Subclavian steal with severe carotid stenosis
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Diminished velocities with tardus parvus waveforms in the right common and internal carotid arteries, with reversal of diastolic flow in the common carotid artery. This suggests high-grade proximal narrowing.
Left internal carotid artery: 70% stenosis to near occlusion. Peak systolic velocity 548 cm/s.
Vertebral arteries: Intermittent reversal of flow of the right vertebral artery, which can be seen in the setting of subclavian steal. This is supported by the tardus parvus waveform within the right common and internal carotid arteries and reversal of flow in the right common carotid artery, suggesting that narrowing is at the level of the brachiocephalic artery. Normal velocities with tardus parvus waveform of the left vertebral artery.
CT angiography of the neck is recommended for full characterization. Vascular surgery consultation is also recommended for further management in this high-risk patient.
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No contrast opacification of the proximal innominate artery measuring approximately 2.7 cm in length. Reconstitution of flow distally just prior to the bifurcation into the subclavian and right common carotid artery. There is delayed enhancement of these arterial vessels, likely related to a combination of high-grade stenosis/occlusion and retrograde flow through collateral vessels secondary to steal phenomenon.
High-grade stenosis of left common carotid artery is estimated at 65-70%. Atherosclerotic stenosis involving the left subclavian artery just proximal to the vertebral artery origin is estimated at approximately 90%.
Dense atherosclerotic calcification of the carotid bulbs and bifurcations bilaterally with estimated stenosis measuring 65-70% on the right and approximately 60% on the left.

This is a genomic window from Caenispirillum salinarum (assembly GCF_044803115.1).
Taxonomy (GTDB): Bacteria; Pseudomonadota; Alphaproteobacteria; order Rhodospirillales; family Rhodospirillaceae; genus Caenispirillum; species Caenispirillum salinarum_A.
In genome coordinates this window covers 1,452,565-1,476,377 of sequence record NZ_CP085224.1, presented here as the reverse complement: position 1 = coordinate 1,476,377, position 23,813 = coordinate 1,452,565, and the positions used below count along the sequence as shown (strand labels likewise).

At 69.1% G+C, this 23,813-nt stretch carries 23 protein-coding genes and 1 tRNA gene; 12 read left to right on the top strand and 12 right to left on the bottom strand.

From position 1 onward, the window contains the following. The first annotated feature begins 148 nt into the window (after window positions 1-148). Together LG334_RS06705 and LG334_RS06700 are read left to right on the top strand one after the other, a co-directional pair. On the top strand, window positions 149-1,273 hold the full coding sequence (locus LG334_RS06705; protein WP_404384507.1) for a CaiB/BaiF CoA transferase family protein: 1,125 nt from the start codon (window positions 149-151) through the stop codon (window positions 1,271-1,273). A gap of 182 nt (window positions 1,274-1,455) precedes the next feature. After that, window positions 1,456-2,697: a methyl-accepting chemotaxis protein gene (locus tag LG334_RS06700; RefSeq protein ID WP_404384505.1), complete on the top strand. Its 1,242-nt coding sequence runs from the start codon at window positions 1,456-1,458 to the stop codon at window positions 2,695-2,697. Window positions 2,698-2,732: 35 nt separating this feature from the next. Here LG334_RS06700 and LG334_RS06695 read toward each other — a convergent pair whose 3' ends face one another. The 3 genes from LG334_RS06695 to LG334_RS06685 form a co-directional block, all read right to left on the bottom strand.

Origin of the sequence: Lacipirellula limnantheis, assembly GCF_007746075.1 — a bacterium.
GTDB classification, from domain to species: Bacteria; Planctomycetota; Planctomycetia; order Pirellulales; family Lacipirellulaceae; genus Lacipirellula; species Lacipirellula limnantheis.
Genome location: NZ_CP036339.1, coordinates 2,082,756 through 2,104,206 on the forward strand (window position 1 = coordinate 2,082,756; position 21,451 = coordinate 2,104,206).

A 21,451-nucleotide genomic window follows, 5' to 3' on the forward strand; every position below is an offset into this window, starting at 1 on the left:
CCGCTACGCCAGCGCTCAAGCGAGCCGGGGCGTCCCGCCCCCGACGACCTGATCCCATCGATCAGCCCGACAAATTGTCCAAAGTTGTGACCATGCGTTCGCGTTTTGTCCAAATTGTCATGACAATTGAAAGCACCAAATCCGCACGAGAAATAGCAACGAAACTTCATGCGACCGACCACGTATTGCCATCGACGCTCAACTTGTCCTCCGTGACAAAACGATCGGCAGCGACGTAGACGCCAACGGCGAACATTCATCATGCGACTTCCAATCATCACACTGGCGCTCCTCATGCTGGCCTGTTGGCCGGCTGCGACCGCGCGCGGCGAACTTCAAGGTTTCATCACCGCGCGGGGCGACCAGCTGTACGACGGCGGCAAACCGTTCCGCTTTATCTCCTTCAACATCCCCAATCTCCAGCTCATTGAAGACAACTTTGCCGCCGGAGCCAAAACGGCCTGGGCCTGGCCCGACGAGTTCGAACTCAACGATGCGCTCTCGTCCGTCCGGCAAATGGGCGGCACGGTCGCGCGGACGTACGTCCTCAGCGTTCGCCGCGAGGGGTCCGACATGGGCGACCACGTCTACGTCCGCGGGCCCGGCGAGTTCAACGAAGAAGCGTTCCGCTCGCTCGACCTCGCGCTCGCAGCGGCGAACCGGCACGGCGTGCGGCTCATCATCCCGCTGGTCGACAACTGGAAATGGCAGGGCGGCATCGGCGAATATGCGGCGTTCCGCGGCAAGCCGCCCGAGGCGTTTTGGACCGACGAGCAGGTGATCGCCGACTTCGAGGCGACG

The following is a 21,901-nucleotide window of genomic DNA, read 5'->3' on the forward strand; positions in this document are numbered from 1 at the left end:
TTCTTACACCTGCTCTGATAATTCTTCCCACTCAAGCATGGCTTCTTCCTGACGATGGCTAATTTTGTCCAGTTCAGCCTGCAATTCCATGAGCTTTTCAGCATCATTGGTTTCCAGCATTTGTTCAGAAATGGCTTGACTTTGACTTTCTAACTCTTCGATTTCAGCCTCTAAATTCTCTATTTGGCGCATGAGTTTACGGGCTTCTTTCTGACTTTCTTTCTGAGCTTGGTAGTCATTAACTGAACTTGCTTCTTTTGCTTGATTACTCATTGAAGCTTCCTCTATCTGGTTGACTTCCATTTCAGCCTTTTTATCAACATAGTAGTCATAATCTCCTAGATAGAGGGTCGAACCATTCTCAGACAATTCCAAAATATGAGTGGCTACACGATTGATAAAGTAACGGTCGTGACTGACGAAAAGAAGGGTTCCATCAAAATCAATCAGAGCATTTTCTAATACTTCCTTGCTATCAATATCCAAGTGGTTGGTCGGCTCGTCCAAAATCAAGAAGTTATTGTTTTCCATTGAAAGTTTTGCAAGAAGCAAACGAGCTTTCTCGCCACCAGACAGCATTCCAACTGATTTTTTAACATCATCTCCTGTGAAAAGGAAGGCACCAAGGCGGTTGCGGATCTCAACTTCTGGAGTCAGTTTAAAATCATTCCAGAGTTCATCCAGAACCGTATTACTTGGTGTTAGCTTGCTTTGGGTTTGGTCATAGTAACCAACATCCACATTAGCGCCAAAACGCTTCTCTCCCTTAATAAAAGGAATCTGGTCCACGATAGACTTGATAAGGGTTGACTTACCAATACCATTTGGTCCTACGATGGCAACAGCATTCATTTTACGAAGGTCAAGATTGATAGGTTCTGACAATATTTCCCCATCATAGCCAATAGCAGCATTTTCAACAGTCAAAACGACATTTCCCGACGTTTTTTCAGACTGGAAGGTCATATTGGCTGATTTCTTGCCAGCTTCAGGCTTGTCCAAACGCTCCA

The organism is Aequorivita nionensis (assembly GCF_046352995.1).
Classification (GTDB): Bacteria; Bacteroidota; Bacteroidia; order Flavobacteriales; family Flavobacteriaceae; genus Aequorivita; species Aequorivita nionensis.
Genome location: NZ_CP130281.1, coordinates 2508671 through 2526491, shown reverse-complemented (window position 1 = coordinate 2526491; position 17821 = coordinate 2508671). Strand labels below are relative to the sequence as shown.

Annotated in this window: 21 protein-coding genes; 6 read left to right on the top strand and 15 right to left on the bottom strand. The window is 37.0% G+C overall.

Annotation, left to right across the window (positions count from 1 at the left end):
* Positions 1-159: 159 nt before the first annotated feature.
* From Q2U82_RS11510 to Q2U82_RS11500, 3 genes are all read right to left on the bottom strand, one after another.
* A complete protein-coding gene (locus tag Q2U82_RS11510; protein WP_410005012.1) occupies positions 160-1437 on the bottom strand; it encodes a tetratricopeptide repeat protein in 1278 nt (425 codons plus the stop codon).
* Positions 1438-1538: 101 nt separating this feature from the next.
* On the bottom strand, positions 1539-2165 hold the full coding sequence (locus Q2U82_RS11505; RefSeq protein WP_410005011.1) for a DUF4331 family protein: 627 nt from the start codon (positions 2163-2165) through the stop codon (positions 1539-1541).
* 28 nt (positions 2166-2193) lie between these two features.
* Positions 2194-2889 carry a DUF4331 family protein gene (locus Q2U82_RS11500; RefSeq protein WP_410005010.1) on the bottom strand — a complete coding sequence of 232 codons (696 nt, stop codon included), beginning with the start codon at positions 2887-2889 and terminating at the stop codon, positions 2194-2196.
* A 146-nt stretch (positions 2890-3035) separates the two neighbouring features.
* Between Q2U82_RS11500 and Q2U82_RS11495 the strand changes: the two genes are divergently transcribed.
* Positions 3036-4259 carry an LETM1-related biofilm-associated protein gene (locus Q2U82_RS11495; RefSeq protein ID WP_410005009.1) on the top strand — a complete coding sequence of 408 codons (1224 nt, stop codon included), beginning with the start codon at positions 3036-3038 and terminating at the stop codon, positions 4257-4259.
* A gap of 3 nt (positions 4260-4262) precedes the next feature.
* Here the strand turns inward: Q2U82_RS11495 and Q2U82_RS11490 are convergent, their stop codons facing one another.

Delayed contrast enhancement of the diminutive right vertebral artery with dense atherosclerotic calcification at its origin likely related to reversal of flow due to steal phenomenon.
Bulky plaque narrowing the origin of the left vertebral artery.
This is a very complicated case, but contains illustrates many important vascular ultrasound concepts which were subsequently confirmed with CT angiography.
Regarding the ultrasound, key findings include:
- tardus parvus waveforms with diminished velocities of the right common and internal carotid arteries, indicating proximal stenosis.
- intermittent reversal diastolic flow in the common carotid artery (in this setting, hemodynamically significant stenosis of the internal carotid artery cannot be reliably commented on)
- diminished velocities of the right vertebral artery with intermittent flow reversal
- severely elevated velocities of the left internal carotid artery, which is likely a combination of stenosis and compensatory flow given the proximal right narrowing
- tardus parvus configuration of the left vertebral artery, suggesting proximal narrowing
Regarding the CTA findings, key findings include:
- segmental occlusion/near occlusion of the right brachiocephalic artery
- diminished contrast enhancement within the right subclavian, common and internal carotid, and vertebral arteries (this is due to the delayed, retrograde opacification from the left circulation/steal phenomenon)
- high-grade narrowing of the left internal carotid artery and proximal left vertebral arteries, placing this patient at very high risk for catastrophic cerebral vascular insult